Comparative Psychology Origins ethology animal part

It has long been known that the mental and behavioral lives of non-human animals are much richer than one might at first imagine. Comparative psychology is an effort to understand the logic behind the way these life forms act, think and feel.

Of course, it is also a field of study that is not exempt from criticism of both the use of the comparative method and ethical approaches. Let’s see what this branch of research in psychology consists of .

What is comparative psychology?

Comparative psychology has been defined as an effort to understand the behavior and mental life of animals in general, based on the idea that there are certain characteristics of these two areas that have evolved over time.

Thus, comparative psychology is not only a type of research in which the similarities and differences of different types of animals (including our own species) are compared without further ado, but it also assumes that behind these similarities and differences there is a story about how the mental life and behavior of these life forms evolved through the passage of one generation to the next and through the creation of new species.

The use of the comparative method

Thus, comparative psychology uses the comparative method , which consists of studying psychological processes in certain species and seeing how these conclusions can be extrapolated to other species.

In general, studies are focused on seeing at what moment in evolutionary history certain psychological characteristics appear and, from there, verifying how they evolved until reaching the most “evolved” animal species in a given characteristic.

In practice, this means that the species whose behavior and mental processes are to be studied by indirectly investigating related species are almost always ours. However, many researchers believe that the purpose of comparative psychology should not be an excuse to end up talking about human psychology, but that the mental life and behavior of non-human animal species is of interest in itself .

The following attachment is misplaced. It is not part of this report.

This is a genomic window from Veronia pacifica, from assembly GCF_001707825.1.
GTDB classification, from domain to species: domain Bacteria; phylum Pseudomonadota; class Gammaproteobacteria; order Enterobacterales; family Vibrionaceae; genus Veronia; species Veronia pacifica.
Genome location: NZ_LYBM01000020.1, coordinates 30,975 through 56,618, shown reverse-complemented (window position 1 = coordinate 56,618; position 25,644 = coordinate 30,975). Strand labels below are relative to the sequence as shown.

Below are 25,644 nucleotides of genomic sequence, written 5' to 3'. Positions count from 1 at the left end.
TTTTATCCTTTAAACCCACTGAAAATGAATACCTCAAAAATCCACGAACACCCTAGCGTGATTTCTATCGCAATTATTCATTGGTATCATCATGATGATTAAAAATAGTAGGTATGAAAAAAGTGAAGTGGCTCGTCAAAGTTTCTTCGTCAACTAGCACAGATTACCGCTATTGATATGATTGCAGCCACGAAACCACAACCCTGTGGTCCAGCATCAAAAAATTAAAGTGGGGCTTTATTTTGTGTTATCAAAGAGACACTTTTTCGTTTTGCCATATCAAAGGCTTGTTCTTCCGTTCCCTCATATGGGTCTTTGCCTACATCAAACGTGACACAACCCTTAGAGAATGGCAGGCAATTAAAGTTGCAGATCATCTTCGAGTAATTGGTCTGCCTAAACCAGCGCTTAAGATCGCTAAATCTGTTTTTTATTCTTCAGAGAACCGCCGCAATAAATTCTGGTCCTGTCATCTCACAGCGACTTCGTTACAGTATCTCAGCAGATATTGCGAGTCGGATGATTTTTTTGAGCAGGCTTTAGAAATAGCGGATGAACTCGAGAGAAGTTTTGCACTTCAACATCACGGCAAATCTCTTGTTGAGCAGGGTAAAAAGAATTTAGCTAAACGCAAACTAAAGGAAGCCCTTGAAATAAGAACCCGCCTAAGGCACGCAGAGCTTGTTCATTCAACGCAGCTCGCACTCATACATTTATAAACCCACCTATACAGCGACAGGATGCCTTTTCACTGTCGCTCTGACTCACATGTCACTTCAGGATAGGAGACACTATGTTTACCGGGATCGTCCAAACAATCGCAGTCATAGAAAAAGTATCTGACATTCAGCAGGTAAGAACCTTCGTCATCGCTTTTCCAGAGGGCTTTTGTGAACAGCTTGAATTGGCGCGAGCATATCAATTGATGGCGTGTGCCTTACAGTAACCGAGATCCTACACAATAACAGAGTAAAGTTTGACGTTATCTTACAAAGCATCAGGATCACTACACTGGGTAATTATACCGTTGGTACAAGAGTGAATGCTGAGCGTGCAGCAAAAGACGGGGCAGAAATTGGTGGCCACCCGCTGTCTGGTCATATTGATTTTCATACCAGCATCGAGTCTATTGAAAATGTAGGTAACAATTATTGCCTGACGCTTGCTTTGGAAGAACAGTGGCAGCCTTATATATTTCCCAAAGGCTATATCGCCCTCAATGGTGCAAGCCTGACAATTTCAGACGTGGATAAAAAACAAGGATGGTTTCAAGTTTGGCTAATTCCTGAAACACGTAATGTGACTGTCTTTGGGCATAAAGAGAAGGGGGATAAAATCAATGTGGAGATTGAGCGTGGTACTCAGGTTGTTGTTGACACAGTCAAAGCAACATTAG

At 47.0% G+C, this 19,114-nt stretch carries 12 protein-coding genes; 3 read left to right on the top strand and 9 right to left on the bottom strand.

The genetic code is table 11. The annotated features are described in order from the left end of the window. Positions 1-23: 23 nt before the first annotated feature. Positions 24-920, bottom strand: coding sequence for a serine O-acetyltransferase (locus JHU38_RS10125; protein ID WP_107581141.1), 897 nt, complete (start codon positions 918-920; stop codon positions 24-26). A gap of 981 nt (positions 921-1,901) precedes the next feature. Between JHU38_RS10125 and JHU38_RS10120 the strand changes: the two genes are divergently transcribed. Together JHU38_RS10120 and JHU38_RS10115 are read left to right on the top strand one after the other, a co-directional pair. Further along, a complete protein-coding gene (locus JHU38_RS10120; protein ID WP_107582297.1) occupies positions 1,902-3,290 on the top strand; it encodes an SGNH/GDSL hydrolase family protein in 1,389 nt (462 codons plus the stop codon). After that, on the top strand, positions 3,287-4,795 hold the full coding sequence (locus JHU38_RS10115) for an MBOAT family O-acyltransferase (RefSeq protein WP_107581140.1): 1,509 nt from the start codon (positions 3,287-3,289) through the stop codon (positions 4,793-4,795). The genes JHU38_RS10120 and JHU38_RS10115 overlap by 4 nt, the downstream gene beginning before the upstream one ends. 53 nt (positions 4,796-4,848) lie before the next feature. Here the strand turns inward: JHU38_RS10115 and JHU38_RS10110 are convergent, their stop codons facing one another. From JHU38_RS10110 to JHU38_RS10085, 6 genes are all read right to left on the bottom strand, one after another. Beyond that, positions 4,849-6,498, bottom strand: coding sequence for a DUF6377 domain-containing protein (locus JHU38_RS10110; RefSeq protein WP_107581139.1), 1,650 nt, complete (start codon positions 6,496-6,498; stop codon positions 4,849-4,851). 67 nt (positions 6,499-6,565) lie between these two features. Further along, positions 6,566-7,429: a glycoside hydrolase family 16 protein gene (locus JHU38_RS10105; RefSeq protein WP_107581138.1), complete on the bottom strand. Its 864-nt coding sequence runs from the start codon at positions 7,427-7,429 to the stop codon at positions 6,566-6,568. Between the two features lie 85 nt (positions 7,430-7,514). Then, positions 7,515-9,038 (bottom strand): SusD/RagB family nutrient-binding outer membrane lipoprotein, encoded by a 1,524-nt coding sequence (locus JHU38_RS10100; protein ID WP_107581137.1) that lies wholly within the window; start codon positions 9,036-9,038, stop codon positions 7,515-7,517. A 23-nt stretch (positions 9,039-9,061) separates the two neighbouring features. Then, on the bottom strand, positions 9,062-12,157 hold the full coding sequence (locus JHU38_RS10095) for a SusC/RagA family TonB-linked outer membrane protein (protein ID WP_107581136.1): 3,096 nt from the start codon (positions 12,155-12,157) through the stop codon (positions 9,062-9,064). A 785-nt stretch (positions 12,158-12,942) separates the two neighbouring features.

Origins of comparative psychology

Although the comparison between the animal mind and the human mind has always had a certain presence in psychology and philosophy, it was Darwin who practically placed it in the center. His theory proposed that the evolutionary continuity between animals and humans at the biological level could also be extended to other levels .

Comparative psychology was founded in Great Britain from Darwinism. Those who started the branch wanted to do with behavior the same thing that biologists did with anatomy: define the levels of complexity of their object of study, going so far as to speak of a possible mind, more or less sophisticated, that would mediate these behaviors. .

Differences between comparative psychology and ethology

Although the border is not clear -since its object of study was similar-, important clues to know if we are on one side or the other: